Currently Browsing: Beth Long 10 articles

Dr. Beth Long received her education in Counseling Psychology from Chapman University. She is a Licensed Professional Counselor and Board Certified Behavior Analyst. Beth has worked in six unique clinical environments across the country and currently owns Works of Wonder Therapy in Montgomery. Beth utilizes the knowledge from a variety of different disciplines to give her patients the best care possible. To learn more visit www.worksofwondertherapy.com.
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Why Is Communication So Hard? (Part 1)

Steven Covey coined the famous phrase, “The biggest communication problem is we do not listen to understand. We listen to reply.” Communication is the number one problem I encounter in family therapy. This obstacle was clearly expressed in a text I received from an exasperated teenage client, “Who made communication so hard?” Such a wise […]

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Appreciating Your Kids (While They Are Still Kids)

Recently my husband and I have become empty nesters! We love our children and love being parents, but raising them has been exhausting. We’ve been looking forward to the “empty nest” phase for a long time and we are not disappointed. However, we have both been surprised at the unique perspective this phase of life […]

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Embrace the Challenges

A few months ago, I was giving an IQ test to an adorable little boy. As the questions became more difficult, he looked at me and said, “This is challenging. I love a good challenge.” His reaction was so different. Typically, children become frustrated when it gets too hard or they give a whiney variation […]

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It Takes a Village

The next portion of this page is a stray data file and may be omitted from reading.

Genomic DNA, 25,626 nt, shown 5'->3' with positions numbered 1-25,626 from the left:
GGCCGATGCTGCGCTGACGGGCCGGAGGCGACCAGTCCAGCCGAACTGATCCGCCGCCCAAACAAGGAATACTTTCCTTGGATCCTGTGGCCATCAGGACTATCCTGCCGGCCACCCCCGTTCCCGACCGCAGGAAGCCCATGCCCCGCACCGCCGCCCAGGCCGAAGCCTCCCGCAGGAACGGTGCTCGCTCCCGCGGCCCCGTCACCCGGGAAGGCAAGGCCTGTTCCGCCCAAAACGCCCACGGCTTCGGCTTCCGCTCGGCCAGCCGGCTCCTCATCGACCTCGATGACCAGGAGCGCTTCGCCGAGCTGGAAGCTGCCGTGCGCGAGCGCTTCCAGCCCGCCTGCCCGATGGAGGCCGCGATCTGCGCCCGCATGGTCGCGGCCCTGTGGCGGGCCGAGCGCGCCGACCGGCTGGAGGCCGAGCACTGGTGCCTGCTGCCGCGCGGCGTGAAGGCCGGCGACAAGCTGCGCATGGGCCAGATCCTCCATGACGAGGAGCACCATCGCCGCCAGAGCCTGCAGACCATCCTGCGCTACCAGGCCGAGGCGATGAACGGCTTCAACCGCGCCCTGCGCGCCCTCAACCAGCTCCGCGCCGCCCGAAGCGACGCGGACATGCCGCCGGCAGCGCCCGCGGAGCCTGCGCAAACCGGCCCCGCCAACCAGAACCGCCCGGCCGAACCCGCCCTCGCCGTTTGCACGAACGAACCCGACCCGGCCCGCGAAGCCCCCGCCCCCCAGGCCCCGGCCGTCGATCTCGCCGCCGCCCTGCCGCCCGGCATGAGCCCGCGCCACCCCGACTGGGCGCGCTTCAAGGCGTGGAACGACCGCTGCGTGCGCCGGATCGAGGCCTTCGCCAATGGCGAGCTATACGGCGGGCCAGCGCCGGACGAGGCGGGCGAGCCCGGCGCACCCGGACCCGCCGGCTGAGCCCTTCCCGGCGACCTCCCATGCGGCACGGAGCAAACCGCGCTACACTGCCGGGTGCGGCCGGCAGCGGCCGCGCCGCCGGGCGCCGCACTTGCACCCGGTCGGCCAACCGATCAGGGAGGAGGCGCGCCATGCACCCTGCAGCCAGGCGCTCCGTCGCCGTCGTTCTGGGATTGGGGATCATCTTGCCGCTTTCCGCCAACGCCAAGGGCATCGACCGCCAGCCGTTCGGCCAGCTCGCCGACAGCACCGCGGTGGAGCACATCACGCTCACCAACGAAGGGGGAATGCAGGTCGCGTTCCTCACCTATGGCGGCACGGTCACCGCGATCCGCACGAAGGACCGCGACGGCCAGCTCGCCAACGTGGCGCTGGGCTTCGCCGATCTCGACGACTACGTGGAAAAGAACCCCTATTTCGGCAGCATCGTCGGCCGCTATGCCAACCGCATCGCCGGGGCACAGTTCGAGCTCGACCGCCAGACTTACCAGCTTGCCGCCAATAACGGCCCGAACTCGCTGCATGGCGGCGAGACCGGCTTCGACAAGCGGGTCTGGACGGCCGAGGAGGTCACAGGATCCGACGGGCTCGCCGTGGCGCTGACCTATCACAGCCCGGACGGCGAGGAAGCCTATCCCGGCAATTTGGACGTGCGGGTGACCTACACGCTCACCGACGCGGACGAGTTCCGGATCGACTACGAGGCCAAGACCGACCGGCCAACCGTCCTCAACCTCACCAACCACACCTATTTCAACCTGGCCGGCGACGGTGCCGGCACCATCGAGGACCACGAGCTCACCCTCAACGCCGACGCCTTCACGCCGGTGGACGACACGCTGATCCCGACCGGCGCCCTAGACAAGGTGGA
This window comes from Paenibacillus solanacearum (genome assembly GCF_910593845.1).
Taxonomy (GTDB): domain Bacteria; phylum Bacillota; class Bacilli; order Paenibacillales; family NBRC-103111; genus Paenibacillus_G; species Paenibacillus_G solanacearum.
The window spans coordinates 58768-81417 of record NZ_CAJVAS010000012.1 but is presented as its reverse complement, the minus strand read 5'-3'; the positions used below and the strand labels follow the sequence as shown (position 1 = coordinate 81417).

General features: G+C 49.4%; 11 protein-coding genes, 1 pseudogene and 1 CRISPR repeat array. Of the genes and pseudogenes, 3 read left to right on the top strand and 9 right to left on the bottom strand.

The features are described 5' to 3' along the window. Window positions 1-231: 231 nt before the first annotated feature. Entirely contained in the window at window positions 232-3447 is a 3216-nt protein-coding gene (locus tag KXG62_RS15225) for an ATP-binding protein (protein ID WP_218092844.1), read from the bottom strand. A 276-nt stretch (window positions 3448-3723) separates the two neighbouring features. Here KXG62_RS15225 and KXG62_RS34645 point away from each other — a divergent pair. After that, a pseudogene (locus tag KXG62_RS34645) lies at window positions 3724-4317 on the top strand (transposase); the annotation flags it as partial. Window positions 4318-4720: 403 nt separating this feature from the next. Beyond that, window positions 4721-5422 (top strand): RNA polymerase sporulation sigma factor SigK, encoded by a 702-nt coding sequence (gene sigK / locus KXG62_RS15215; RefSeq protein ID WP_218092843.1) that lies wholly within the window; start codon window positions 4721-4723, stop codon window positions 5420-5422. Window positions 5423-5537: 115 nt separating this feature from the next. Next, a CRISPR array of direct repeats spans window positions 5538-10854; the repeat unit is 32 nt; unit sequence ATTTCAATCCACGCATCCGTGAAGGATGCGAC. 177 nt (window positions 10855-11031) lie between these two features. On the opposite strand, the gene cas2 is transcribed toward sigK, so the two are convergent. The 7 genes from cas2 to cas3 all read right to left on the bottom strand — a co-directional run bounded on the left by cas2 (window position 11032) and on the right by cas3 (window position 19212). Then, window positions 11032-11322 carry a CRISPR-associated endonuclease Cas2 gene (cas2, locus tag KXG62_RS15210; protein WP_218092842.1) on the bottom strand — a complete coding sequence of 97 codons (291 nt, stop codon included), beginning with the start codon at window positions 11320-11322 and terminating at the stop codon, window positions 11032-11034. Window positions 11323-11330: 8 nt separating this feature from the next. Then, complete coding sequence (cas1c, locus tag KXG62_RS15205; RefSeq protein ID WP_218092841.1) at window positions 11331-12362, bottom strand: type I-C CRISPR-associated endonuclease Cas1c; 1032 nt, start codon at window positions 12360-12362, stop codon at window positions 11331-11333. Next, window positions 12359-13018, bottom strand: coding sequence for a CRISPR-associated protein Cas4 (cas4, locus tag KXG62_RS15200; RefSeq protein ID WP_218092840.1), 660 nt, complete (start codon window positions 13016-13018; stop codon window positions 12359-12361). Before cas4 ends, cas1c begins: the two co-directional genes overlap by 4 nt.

I am often sitting across from a child who has made some bad choices. In one specific situation, a boy complained, “My parents won’t let me go on a camping trip with my friends and a few of their dads because they are afraid I will do something stupid without them.” Due to the onset […]

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My Parents Care Too Much About How I Make Them Look.”

In a world full of social media, camera phones, and YouTube it is tempting to be overly concerned with what everyone else is doing and how we compare.  However, our constant need to “manage our image” can be detrimental to our children.  The danger of this was captured in a heartbreaking statement whispered to me […]

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“My Parents Don’t Even Try to Understand Me!

In 1987, DJ Jazzy Jeff and the Fresh Prince recorded a hilarious song that captures the tumultuous relationship between teenagers and their parents called, “Parents Don’t Understand”. I am quite certain that at least one poet of every generation has pinned similar lines, which leads us to the wise kid statement of the month: “My […]

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“They Always Take Everything Away From Me! ”

In the typical 21st century American household, children are given free access to most (if not all) of their favorite items. They can freely play with their toys, run around the backyard, gather their own snacks, turn on the TV, get their own drinks, and maintain control of their own electronic devices. As soon as […]

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“What’s the Big Deal… I Just Get a Little Mad”

I spend my days hearing concerned parents say, “This child has an anger problem.” That statement is almost always followed by a child saying, “I just get a little mad.” I then proceed to ask the parents several questions. How do they display their anger (crying, tantrums, aggression)? How long does the episode last? Can […]

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“Mom, You Worry Too Much”

A mother and her adorable 4-year-old son recently came in for counseling. The mother and I spoke about how to help him transition away from his favorite activities without having tantrums. As we continued talking, I spoke with her about the importance of taking her own thoughts captive. I told her, “Just because he has […]

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“My Parents Are Always On Their Phones”

This month’s wise statement comes from children as young as three, as old as 19, and every age in between. This is not a one-time statement from my younger clients, it is a reoccurring cry for attention. The words are simple, but the implication is very telling: “My parents are always on their phones.” I […]

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